- Devices: Complex software issues and analytical requirements for innovative blood screening devices
- Challenges due to unknown safety profiles
- Scope and design of definitive animal trials and clinical trials
- Topics that fall under the CBER Advanced Technologies Team (CATT)
- Product selection
- Previous regulatory advice on a similar product and indication
- Toxicology study design considerations for IND-enabling studies
- Pre-reviews of completed studies
- Preclinical testing plans (without preliminary data from pilot studies)
- Certain clinical study protocol design considerations that fall under pre-IND meetings
Anatomy of a Successful INTERACT Meeting
An INTERACT meeting is not a forum for a sponsor to present development options to the FDA for discussion. The objective of the meeting is to obtain feedback on a proposed pre-defined program.
First, a sponsor must submit a meeting request and package together (no more than 50 pages) in the following format:
- Cover letter: Identification of the specific CBER office for consultation and a clear indication that the package is a request for an INTERACT meeting
- Product information: Product description, dosage form, and route of administration
- Proposed indication: Description of disease or condition
- Product development: History and future plans
- Purpose and objectives of the meeting
- Meeting information: Suggested dates and times for the meeting, along with a list of participants with their titles and affiliations
- List of questions: Questions grouped by topic (CMC, pharmacology/toxicology, clinical) and summary of data to support discussion grouped by topic and question
A sponsor must provide concise detail in the meeting package and ask specific, targeted questions so that the FDA can provide meaningful guidance. Remember, only those questions listed in the package will be discussed during the INTERACT meeting.
The FDA typically responds to the meeting request within 21 calendar days and schedules the meeting 90 calendar days from receipt.
It is up to the sponsor to identify concerning development issues, as the FDA will not provide unsolicited information. A sponsor should highlight those sticky issues in the meeting package then prioritize them for discussion at the beginning of the INTERACT meeting to allow enough time for feedback.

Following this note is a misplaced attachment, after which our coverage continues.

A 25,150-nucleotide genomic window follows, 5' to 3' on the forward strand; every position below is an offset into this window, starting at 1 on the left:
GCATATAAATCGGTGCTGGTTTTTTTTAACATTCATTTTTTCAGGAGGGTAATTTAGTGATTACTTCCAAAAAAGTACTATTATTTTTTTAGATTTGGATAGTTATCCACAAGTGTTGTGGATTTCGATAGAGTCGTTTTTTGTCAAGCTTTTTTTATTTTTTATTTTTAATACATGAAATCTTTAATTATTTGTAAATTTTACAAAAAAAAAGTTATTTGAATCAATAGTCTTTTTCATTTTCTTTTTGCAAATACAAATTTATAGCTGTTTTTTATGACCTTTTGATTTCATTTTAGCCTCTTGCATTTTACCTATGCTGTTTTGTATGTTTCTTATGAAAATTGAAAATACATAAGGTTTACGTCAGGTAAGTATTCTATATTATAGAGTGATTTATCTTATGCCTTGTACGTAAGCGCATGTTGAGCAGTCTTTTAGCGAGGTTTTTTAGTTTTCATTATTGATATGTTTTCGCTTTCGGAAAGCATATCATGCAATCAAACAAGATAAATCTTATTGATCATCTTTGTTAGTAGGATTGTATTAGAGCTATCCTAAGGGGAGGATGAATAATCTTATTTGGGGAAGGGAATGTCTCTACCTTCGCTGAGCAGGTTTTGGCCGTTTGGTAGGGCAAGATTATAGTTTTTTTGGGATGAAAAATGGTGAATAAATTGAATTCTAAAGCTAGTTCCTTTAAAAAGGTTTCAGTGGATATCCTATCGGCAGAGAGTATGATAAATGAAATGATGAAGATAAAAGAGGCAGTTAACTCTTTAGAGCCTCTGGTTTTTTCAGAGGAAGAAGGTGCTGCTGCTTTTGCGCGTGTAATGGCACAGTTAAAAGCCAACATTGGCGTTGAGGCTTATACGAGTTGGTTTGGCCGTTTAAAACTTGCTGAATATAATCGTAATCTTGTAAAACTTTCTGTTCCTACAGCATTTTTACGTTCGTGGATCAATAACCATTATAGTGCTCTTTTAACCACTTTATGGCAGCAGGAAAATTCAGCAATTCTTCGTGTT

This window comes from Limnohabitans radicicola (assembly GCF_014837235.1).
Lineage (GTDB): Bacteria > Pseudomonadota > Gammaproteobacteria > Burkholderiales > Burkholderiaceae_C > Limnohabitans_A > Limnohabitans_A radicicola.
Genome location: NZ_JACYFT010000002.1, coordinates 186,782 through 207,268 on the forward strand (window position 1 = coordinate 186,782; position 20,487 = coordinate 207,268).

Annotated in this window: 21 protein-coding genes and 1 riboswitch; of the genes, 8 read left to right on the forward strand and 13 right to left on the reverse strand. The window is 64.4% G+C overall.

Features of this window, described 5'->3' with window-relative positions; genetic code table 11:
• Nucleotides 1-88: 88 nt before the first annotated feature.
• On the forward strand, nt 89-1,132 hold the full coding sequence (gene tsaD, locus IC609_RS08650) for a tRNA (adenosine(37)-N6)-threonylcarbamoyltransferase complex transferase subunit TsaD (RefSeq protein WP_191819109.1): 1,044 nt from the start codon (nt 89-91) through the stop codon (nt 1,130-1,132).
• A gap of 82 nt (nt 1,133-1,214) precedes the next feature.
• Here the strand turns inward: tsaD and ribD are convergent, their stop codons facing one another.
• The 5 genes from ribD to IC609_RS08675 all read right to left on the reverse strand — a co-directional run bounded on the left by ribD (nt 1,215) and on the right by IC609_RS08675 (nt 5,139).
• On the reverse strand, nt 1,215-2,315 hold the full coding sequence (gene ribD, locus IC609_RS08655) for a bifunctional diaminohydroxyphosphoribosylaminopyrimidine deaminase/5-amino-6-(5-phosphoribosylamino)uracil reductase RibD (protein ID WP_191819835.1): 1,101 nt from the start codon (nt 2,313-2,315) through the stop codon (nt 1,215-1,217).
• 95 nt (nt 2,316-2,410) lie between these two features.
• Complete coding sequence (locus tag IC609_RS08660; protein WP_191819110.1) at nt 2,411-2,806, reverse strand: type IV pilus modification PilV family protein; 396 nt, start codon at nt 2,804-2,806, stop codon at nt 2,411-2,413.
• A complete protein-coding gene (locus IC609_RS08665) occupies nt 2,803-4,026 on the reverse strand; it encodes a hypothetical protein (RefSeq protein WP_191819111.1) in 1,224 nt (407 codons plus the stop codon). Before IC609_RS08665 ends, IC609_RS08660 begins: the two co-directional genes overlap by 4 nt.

Each participant must be prepared, as every second counts in a one-hour meeting. When the FDA provides preliminary meeting comments (typically one day prior to the meeting), the team should review the comments and determine the order of the meeting questions, who will lead the meeting, and which team members will speak on each question. Lastly, a ‘dry-run’ meeting should be held to practice what each person plans to say during the actual meeting.
After the meeting, the FDA will not provide meeting minutes, so a sponsor should designate a team member whose sole role is to take notes. Documenting the feedback is important so that you can incorporate it into subsequent meetings with the FDA as your development program proceeds to the Pre-IND stage.
The FDA can help in the development of novel innovative products, and seeking early guidance, particularly when working with cell and gene therapy products, is invaluable when navigating complex or challenging preliminary product development strategies. An INTERACT meeting can provide crucial insight on how to accelerate your program and save time and money in the process.
Camargo’s frequent regulatory interactions with CBER and OTAT, our extensive drug development experience, and our multidisciplinary teams uniquely position us to navigate clients through complex, challenging cell and gene therapy product development programs. Contact us to find out how Camargo can help you take the important first step of gaining early communication with the FDA via an INTERACT meeting.
Annette F. Arlinghaus
Director, Regulatory Operations
Stacey A. Ayres, PhD
Vice President, Regulatory Strategy